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This overlaps an existing question: Can money multiplier happen within a single bank? The mechanics is described in there, and I think it addresses some of your questions. My guess as to what is happening in the explanation you found is that there is an added behavioural assumption: banks only make loans up to the size of their excess reserve position. This ...


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I think that you are unnecessarily overthinking it. For any relationship of the form: $$\ln y = \beta \ln x $$ the interpretation of beta coefficient is that $1\%$ increase in $x$ leads to $\beta$ $\%$ increase in $y$. The mathematical reason why this relationship holds was already explored at cross-validated stack exchange and you can see it here, or on ...


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There is good summary (with references) of the benefits of CBDCs on Wikipedia. With respect to banking sector disruption see this 2018 report by the Sveriges Riksbank. It finds that while a given outflow of retail deposits into e-krona reduces banks’ liquidity portfolios and worsens their funding profiles, banks can normally control this outflow via deposit ...


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Your question contains several incorrect premises, hence before providing an answer I will first correct those misconceptions as any discussion based on incorrect premises cannot be very productive. Correction of Misconceptions Ten years ago, negative interest rates were an impossibility, an intellectual curiosity. This is not true at all. Clearly ...


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Answer to Q1: Wouldn't the effect on deflation be the same if they fixed the price of gold at 35$ in the beginning? Yes it should. The value of currency under gold standard is given by the price of gold so if one ounce of gold is set to be worth $\\\$100$ then $\\\$1$ will be worth $1/100$ ounce of gold. If government would set the price for gold to $\\\$...


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You might be inspired by Joshua Angrist (MIT) who talks in this podcast about the craft of econometrics--how to use economic thinking and statistical methods to make sense of data and uncover causation. Using natural experiments is a good way to establish causation. A natural experiment is an empirical setting in which individuals are exposed to the ...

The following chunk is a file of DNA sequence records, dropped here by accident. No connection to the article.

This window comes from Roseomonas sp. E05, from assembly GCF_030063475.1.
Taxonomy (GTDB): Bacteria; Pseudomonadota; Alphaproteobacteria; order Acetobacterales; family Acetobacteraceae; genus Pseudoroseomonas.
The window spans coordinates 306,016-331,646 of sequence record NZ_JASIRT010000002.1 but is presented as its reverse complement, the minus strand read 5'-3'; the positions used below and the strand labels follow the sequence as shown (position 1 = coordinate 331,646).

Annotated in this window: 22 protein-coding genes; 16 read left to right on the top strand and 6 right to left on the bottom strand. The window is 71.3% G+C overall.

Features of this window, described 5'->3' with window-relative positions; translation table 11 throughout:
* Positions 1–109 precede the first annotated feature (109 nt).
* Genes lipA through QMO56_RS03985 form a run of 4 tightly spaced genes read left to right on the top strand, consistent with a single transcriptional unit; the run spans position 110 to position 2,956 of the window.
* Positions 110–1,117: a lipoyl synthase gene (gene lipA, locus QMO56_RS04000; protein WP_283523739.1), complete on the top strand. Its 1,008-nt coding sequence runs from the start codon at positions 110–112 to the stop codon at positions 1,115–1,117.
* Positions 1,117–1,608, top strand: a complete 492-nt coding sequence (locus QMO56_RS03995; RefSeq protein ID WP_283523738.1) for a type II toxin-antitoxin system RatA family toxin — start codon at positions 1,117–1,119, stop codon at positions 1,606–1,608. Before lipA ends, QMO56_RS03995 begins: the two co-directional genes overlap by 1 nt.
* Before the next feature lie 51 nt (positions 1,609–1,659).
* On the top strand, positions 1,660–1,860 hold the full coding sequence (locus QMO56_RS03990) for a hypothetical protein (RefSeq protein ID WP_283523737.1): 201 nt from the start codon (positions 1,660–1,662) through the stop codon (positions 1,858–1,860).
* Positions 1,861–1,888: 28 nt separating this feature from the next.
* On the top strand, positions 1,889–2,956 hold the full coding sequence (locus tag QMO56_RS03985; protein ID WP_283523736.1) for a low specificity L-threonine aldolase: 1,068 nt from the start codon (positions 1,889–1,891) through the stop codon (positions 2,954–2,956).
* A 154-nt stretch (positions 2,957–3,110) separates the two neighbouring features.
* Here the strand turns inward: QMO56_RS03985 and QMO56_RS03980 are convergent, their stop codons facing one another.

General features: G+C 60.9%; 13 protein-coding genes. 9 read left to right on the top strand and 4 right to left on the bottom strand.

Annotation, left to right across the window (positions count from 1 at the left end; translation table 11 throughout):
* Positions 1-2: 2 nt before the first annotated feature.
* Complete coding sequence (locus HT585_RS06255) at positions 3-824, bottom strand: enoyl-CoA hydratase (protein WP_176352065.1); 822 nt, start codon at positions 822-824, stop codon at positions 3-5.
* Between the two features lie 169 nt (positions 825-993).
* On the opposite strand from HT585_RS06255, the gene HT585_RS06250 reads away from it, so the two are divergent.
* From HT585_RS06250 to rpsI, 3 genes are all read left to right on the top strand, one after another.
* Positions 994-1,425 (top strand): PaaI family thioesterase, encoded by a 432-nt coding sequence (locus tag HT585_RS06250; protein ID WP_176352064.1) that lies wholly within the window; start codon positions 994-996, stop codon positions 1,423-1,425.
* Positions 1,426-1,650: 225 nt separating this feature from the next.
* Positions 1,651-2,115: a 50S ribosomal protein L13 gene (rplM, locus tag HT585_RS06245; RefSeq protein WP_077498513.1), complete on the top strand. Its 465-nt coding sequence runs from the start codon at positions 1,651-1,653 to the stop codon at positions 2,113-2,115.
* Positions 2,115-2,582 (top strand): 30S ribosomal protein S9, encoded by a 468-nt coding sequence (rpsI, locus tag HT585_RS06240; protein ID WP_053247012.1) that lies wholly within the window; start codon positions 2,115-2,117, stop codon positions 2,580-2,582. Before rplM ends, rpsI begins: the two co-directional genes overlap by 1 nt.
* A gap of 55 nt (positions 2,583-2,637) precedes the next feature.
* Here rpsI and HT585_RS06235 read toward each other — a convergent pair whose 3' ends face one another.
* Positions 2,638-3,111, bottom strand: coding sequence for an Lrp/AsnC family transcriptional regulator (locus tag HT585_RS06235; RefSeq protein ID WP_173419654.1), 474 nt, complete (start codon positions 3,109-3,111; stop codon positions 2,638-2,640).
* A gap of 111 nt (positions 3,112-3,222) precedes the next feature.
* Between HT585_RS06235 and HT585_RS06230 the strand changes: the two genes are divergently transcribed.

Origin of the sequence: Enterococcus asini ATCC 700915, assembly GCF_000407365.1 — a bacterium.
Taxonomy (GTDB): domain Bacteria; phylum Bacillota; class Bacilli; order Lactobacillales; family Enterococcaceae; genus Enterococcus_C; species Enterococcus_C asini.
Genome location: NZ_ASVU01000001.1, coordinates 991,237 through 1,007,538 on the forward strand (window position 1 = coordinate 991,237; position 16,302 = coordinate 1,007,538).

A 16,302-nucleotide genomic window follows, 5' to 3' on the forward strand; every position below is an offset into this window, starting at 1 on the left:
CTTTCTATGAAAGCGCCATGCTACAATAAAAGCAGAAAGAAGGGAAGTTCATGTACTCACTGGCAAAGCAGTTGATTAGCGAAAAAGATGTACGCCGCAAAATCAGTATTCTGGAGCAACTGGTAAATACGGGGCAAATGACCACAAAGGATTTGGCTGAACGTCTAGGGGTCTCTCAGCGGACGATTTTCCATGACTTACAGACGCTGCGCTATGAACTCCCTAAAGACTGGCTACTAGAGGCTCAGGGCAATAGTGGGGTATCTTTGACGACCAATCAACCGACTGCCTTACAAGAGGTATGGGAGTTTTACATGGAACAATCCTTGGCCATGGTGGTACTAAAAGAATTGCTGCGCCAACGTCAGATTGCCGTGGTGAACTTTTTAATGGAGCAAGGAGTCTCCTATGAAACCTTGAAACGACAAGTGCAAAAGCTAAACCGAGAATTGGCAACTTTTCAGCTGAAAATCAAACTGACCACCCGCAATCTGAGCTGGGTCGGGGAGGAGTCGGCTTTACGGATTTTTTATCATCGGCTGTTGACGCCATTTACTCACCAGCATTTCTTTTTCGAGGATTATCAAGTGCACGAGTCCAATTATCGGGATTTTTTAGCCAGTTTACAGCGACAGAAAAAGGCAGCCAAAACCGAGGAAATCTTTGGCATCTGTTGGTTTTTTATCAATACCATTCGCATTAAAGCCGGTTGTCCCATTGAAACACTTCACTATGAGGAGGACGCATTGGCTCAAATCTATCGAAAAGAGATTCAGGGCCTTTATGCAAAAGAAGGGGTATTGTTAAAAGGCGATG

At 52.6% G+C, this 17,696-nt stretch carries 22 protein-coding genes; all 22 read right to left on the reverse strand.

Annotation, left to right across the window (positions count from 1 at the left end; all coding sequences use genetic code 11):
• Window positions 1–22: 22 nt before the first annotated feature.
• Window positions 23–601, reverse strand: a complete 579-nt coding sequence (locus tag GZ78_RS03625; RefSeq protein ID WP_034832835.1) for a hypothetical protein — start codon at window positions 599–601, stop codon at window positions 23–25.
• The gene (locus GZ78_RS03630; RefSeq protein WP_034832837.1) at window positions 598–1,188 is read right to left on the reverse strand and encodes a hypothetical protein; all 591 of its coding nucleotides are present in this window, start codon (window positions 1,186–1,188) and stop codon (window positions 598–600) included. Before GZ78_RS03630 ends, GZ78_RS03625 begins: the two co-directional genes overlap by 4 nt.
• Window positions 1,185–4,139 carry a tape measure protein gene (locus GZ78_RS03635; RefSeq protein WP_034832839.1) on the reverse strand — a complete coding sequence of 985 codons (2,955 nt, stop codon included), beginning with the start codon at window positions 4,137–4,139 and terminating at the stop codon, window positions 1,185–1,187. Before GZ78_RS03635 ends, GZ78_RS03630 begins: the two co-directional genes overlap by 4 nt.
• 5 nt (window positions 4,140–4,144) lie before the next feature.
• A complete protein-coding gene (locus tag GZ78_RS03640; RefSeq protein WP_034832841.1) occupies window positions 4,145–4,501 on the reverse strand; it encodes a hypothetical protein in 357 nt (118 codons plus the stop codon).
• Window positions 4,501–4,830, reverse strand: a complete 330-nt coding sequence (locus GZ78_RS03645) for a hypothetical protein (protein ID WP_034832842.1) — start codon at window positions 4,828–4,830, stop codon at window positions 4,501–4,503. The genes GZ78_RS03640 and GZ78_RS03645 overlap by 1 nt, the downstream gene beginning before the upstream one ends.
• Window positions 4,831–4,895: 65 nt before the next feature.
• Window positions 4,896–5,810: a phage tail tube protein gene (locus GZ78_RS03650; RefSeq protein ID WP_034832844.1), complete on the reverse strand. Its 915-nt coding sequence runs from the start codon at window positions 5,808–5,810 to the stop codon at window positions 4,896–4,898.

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I’d start by briefly noting that “the Fed” didn’t say anything; that’s a research paper (by some smart people), but it’s disclaimed and doesn’t necessarily reflect the views of anyone other than the authors. Having said that, I would then rephrase your question as follows: “what happens if everyone decides to cash in their retirement funds at once?” The ...


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If these T-bills mature and are repaid then you are correct money supply will decrease. In fact that might be desirable. Just because central bank wants to increase money supply in one year that does not mean they will not want to decrease it at some further period. When the T-bill matures central bank also have option to then buy new T-bill to replace the ...


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The main argument for joining (and then remaining) in the Euro for Greece was to limit inflation. Before Greece joined the Euro, the inflation was almost always in double digits, often exceeding 20% or event 30%. The reason for this was that the Government was running a huge budget deficit, which caused an over-supply of Drachmas. The expectation of ...


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When the Fed buys a bond as part of a Quantitative easing program, they execute with Primary Dealers through a website interface. Hedge funds do not execute directly with the Fed, although they could execute with a Primary dealer who executes with the Fed. When the Fed executes with a primary dealer, it credits the account of the primary dealer using newly ...